The United States does not now possess, nor has it ever possessed, a legitimate right to occupancy of at least half the territory that it claims it owns on the continental United States [Ward Churchill. (1993). Struggle For The Land. Monroe, Maine: Common Courage Press, p. 61].

 

U.S. Supreme Court summarized the European mind set on Indian land and title to it, in this 1974 case:

“It very early became accepted doctrine in this Court that although fee title to lands occupied by Indians when the colonists arrived became vested in the sovereign – first the discovering European nation and later the original states and the United States – a right of occupancy in the Indian tribes was nevertheless recognized. That right, sometimes called Indian Title and good against all but the sovereign, could be terminated only by sovereign act. Once the United States was organized and the Constitution adopted, these tribal rights to Indian lands became the exclusive province of the federal law. Indian title, recognized to be only a right of occupancy, was extinguishable only by the United States”. [Oneida Indian Nation v. County of Oneida , 414 U.S. 661, 667 (1974)].

 

 

XI.  What Historians Say

 

Historian Richard Drinnon had this to say: “Sullivan’s scouring of the countryside…with ‘axe and torch soon transformed the whole of that beautiful region from the character of a garden to a scene of drear and sickening desolation’ – …that might have been a description of the graveyard into which General Smith had turned Samar [Philippines in 1900]…’the Indians were hunted like wild beasts’ [Drinnon, op. cit., p. 332].

 

Humboldt County, California, historian Ray Raphael: “Sullivan’s military campaign against the Iroquois Indians in New York State was the only major battle conducted by the Continental Army in 1779.  The Continental Congress had ordered the training and equipping of Sullivan’s 4,500 soldiers to get control of the area of what is upstate New York.  This was more than one-quarter of the Continental Army soldiers at the time.  It was nothing short of a terrorist campaign against a civilian population, a scorched-earth campaign ordered and sanctioned by the Continental Congress.  Forty well-established Seneca towns were totally destroyed, with the dwellings looted and torched, the cornfields and fruit orchards burned.  Where women and children were discovered they were slaughtered [Ray Raphael. (2004). Founding Myths: Stories That Hide Our Patriotic Past. New York: The New Press, pp. 235-238].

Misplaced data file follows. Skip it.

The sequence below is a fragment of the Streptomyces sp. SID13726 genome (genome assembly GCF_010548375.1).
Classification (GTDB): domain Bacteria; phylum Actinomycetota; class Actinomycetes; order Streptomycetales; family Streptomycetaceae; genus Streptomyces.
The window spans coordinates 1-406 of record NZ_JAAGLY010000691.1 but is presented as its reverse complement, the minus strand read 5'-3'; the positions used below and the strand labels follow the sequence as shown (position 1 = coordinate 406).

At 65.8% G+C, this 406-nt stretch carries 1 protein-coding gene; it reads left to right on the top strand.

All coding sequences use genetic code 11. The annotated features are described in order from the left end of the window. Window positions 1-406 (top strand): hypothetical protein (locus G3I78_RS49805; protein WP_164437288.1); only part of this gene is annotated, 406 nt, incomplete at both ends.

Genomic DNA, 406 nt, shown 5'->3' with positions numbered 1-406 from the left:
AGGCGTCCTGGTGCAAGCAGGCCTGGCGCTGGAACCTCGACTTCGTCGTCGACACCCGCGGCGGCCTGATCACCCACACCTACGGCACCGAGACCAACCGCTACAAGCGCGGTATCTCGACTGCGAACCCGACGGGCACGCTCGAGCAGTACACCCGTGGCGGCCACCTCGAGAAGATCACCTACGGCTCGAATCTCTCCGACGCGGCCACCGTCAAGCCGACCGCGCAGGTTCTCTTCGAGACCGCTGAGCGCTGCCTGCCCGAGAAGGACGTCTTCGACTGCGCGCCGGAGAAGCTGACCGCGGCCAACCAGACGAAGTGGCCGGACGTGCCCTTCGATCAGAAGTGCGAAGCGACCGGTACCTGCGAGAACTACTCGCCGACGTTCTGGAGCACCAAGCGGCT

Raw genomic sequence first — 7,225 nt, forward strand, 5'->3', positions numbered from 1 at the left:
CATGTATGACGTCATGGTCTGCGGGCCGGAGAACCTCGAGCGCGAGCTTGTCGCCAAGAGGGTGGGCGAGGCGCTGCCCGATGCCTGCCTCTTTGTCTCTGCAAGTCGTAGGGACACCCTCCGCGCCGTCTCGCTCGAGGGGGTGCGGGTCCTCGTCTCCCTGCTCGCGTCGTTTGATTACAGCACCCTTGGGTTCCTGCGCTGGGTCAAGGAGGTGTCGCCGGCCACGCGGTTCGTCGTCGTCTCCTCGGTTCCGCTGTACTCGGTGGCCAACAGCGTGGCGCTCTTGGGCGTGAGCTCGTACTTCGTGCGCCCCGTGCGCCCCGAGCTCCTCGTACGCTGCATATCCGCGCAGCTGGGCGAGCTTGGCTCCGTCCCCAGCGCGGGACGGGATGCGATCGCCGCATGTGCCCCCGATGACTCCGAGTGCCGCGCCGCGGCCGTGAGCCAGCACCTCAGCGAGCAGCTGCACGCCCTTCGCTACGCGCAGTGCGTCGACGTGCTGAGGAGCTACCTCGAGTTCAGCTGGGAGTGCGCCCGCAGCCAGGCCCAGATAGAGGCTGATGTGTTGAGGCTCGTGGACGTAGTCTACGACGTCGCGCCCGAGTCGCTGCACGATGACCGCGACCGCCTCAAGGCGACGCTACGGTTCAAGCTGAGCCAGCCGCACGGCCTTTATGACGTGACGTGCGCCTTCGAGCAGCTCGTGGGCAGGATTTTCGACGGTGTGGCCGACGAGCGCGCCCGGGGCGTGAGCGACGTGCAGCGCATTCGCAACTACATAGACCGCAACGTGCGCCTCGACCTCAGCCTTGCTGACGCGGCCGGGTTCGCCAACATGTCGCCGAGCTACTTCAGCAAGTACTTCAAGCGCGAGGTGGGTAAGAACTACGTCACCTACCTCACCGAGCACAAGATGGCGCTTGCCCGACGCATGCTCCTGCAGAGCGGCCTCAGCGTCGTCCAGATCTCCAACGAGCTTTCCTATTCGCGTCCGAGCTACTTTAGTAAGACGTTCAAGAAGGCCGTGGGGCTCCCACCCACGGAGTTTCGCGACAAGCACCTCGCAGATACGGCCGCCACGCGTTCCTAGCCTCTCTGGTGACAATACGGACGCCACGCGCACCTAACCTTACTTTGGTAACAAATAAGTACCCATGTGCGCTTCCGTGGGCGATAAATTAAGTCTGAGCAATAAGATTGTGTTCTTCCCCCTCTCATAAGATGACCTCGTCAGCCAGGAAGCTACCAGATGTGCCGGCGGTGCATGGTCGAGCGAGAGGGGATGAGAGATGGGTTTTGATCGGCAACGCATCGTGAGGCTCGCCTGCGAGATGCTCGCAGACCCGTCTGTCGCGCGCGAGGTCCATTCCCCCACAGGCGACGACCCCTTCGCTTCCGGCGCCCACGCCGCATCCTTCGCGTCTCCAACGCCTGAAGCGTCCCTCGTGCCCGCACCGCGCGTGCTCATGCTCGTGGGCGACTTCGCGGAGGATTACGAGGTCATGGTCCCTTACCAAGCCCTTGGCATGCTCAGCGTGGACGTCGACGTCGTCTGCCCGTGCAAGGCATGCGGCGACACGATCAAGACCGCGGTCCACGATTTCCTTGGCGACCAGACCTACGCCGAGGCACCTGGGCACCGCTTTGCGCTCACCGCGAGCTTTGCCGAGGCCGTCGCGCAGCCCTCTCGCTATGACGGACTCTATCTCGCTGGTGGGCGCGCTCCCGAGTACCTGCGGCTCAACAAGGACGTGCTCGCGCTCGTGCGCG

Historian Page Smith: “Sullivan’s campaign was the most ruthless application of a scorched-earth policy in American history. It bears comparison with Sherman’s march to the sea or the search-and-destroy missions of American soldiers in the Vietnam war. The Iroquois Confederacy was the most advanced Indian federation in the New World.  It had made a territory that embraced the central quarter of New York State into an area of flourishing farms with well-cultivated fields and orchards and sturdy houses. Indeed, I believe it could be argued that the Iroquois had carried cooperative agriculture far beyond anything the white settlers had achieved.  In a little more than a month all of this had been wiped out” [(1976). A New Age Now Begins. New York: McGraw-Hill, p. 1172].

 

 

XII.  The Nature of U.S. Cultural Ethos Revealed in Washington’s Orders, and Sullivan’s Campaign

 

I repeat herein George Washington’s orders of May 31, 1779: